Good-old-go-to's. Luckily, children are predictable. Once you find something they like, it’ll be eaten. Typical vegan lunchbox favourites for us include Party Rings, Oreos, Eat Real vegetable straws, Soreen apple fruit load, Lotus biscuits, bread sticks and hummus, crackers and vegan cheese spread, raisins, vegan marshmallows, soya yogurts, dried apple slices, Aldi fruit bars and homemade flapjack.
Check out the Happy Cow Website. Searching the Happy Cow website can save you a lot of time finding a vegan-friendly place to eat in advance of your visit.
Find your family favourites. Once you’ve trailed a few places you’ll see get a feel for which restaurants cater for your family needs. When you do, turn it into a family tradition. For us, it's Frankie & Benny's. From plant-based hot dogs to pasta and garlic bread (pictured) and vegan milkshakes we feel this restaurant has more to offer than any other. Even the children’s menu has vegan options from the starters, main and desert!
Get support from other vegan families/parents. Facebook has been a real blessing and crucial part of my vegan journey. There are lots of fantastic closed groups, including a ‘Vegan Pregnancy and Parenting’ group of over 30,000 families. Daily, you can soak up new ideas and share jokes and celebrations. ‘Vegan Eats for Smaller Feet’ is also a good one to join.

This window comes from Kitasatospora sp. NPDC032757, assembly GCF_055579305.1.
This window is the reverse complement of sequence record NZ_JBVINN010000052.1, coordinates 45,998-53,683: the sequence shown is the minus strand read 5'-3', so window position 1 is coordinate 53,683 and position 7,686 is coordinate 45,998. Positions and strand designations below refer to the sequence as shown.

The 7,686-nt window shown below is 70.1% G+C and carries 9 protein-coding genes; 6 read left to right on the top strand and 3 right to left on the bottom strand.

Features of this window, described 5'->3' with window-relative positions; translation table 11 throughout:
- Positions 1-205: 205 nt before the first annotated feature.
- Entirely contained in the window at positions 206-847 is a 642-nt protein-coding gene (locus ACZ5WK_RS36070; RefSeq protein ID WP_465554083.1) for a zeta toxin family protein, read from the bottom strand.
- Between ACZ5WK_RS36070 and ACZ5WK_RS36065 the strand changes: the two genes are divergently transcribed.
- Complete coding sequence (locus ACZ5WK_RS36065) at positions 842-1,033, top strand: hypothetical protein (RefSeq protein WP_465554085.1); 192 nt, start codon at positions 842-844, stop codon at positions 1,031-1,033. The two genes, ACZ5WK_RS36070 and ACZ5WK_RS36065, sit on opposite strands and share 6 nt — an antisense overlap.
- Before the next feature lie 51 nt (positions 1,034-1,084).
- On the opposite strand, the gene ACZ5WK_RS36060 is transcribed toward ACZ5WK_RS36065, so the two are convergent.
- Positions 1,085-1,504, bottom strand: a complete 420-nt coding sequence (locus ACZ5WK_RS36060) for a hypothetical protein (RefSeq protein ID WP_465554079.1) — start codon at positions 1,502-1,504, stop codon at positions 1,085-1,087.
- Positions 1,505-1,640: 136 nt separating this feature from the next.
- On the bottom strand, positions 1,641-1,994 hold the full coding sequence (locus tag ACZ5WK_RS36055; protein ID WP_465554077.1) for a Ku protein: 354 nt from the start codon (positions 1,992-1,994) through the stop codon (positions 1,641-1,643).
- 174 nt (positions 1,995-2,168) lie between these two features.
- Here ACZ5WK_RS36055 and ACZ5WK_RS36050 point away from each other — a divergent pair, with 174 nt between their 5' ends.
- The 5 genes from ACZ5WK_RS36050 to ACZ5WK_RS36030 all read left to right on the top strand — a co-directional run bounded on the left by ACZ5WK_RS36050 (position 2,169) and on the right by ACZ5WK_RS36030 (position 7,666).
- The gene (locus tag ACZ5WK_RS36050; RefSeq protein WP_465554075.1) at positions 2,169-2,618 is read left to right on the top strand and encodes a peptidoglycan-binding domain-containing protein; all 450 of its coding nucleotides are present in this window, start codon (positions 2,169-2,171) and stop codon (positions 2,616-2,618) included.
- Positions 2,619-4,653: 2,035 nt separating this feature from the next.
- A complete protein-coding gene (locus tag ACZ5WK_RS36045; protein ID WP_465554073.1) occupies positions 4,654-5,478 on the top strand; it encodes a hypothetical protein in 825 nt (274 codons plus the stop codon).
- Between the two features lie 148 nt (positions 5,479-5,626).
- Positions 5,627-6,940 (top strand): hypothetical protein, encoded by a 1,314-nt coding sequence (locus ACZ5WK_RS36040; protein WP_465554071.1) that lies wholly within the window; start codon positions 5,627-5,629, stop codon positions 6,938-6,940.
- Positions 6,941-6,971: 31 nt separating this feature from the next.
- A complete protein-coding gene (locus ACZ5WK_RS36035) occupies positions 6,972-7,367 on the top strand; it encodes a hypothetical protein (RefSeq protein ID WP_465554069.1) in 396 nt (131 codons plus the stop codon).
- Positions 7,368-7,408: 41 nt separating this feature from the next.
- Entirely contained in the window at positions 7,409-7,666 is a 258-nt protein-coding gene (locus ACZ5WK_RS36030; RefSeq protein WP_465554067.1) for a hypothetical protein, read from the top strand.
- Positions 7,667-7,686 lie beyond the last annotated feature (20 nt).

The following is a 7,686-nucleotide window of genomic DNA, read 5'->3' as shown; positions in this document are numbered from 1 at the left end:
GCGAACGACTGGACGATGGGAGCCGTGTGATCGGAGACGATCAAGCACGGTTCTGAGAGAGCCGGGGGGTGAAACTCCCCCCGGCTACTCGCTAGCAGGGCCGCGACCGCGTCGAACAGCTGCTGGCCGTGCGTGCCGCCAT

Network with your local vegan community. Luckily, Newark has a vegan Facebook which has successfully held some family events including a vegan picnic. These are refreshing ways to share ideas, not be challenged over what you’re eating and letting your children feel and see that veganism can be part of a normal life. If your local town or city doesn’t have a group, why not set one up?
Enjoy The Vegan Campout Festival. Treat yourselves to a family camping ticket and let The Vegan Campout do the hard work for you. With absolutely every type of food you can think of veganised - the world is your oyster when it comes to feeding your children! The live music, free family breakfast mornings and children’s zone will keep you all entertained for the weekend, celebrating compassion and cruelty-free living. If you see me, do come and say hello!